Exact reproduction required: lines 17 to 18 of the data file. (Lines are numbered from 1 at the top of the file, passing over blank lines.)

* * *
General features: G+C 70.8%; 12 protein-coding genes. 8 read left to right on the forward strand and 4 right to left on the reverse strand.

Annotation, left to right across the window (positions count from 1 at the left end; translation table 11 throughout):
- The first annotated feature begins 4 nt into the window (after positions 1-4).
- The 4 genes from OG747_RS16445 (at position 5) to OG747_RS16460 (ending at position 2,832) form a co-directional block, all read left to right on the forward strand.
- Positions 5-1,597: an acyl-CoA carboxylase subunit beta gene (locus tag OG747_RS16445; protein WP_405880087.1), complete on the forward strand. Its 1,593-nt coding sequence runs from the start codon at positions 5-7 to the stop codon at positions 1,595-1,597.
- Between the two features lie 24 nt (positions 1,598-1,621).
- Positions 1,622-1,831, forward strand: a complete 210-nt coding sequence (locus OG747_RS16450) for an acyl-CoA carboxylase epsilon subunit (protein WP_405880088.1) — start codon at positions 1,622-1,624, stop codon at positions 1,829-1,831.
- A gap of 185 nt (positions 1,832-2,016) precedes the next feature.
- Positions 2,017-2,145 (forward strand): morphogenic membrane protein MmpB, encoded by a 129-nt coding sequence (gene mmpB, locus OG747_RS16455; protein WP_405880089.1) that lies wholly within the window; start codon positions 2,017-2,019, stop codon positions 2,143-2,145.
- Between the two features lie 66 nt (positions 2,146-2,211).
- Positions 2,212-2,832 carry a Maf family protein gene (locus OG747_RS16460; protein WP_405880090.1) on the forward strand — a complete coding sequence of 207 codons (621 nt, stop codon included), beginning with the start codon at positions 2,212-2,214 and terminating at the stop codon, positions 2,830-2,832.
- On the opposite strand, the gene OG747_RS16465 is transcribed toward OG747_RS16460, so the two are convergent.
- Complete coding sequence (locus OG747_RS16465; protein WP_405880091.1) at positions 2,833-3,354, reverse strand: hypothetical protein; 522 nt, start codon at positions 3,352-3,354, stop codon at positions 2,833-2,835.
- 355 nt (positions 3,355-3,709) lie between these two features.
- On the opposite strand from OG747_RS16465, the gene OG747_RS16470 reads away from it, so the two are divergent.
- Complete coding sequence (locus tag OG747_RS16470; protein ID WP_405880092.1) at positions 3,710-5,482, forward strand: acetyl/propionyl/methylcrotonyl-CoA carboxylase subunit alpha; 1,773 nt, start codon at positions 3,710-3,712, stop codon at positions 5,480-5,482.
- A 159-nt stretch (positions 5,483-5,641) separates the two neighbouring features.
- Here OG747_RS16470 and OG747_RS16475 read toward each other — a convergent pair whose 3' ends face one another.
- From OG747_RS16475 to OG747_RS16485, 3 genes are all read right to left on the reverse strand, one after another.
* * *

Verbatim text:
- A 159-nt stretch (positions 5,483-5,641) separates the two neighbouring features.
- Here OG747_RS16470 and OG747_RS16475 read toward each other — a convergent pair whose 3' ends face one another.